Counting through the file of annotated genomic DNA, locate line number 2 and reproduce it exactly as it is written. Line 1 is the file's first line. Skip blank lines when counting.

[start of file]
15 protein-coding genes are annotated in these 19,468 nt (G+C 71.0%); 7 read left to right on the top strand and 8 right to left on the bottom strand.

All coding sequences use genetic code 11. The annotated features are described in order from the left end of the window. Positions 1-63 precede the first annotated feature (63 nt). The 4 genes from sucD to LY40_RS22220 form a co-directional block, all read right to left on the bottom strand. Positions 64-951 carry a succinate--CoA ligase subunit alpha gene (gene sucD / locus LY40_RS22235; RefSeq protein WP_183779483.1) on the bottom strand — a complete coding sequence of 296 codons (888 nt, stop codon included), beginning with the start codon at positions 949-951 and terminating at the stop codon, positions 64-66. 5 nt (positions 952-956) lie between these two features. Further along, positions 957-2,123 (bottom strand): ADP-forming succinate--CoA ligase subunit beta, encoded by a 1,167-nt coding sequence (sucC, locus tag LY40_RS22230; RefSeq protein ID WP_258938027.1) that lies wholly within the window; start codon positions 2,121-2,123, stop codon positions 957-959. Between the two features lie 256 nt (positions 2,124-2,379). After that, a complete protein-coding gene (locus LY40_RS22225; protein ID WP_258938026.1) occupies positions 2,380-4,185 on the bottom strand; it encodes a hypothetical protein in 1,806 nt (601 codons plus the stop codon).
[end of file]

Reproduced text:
All coding sequences use genetic code 11. The annotated features are described in order from the left end of the window. Positions 1-63 precede the first annotated feature (63 nt). The 4 genes from sucD to LY40_RS22220 form a co-directional block, all read right to left on the bottom strand. Positions 64-951 carry a succinate--CoA ligase subunit alpha gene (gene sucD / locus LY40_RS22235; RefSeq protein WP_183779483.1) on the bottom strand — a complete coding sequence of 296 codons (888 nt, stop codon included), beginning with the start codon at positions 949-951 and terminating at the stop codon, positions 64-66. 5 nt (positions 952-956) lie between these two features. Further along, positions 957-2,123 (bottom strand): ADP-forming succinate--CoA ligase subunit beta, encoded by a 1,167-nt coding sequence (sucC, locus tag LY40_RS22230; RefSeq protein ID WP_258938027.1) that lies wholly within the window; start codon positions 2,121-2,123, stop codon positions 957-959. Between the two features lie 256 nt (positions 2,124-2,379). After that, a complete protein-coding gene (locus LY40_RS22225; protein ID WP_258938026.1) occupies positions 2,380-4,185 on the bottom strand; it encodes a hypothetical protein in 1,806 nt (601 codons plus the stop codon).